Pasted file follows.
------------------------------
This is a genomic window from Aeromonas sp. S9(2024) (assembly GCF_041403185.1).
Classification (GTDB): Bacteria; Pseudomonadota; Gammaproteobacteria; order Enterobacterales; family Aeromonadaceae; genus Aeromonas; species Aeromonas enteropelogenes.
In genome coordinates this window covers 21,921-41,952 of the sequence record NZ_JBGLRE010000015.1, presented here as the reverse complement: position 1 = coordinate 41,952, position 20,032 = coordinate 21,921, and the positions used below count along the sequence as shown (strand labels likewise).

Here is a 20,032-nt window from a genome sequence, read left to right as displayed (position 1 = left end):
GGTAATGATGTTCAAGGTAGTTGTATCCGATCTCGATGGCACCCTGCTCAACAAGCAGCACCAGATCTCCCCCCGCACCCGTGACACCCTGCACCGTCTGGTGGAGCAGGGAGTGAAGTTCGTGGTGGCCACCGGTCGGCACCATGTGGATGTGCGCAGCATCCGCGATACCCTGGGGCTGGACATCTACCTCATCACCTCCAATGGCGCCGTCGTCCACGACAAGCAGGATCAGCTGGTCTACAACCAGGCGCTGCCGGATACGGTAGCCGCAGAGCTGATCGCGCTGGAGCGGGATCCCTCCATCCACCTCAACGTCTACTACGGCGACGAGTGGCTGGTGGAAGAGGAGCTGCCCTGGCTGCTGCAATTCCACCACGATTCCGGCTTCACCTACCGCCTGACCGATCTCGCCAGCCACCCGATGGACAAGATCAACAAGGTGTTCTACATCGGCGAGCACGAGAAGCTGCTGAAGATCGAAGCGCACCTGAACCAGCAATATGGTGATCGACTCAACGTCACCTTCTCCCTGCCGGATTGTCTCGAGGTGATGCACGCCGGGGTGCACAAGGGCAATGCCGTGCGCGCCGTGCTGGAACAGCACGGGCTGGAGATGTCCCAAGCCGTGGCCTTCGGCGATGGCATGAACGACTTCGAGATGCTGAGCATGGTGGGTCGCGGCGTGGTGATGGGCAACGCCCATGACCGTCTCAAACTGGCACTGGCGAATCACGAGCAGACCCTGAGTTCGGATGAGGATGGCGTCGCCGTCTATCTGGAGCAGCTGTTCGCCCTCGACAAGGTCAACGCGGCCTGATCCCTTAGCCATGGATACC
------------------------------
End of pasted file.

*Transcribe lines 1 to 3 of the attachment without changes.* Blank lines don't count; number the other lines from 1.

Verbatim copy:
This is a genomic window from Aeromonas sp. S9(2024) (assembly GCF_041403185.1).
Classification (GTDB): Bacteria; Pseudomonadota; Gammaproteobacteria; order Enterobacterales; family Aeromonadaceae; genus Aeromonas; species Aeromonas enteropelogenes.
In genome coordinates this window covers 21,921-41,952 of the sequence record NZ_JBGLRE010000015.1, presented here as the reverse complement: position 1 = coordinate 41,952, position 20,032 = coordinate 21,921, and the positions used below count along the sequence as shown (strand labels likewise).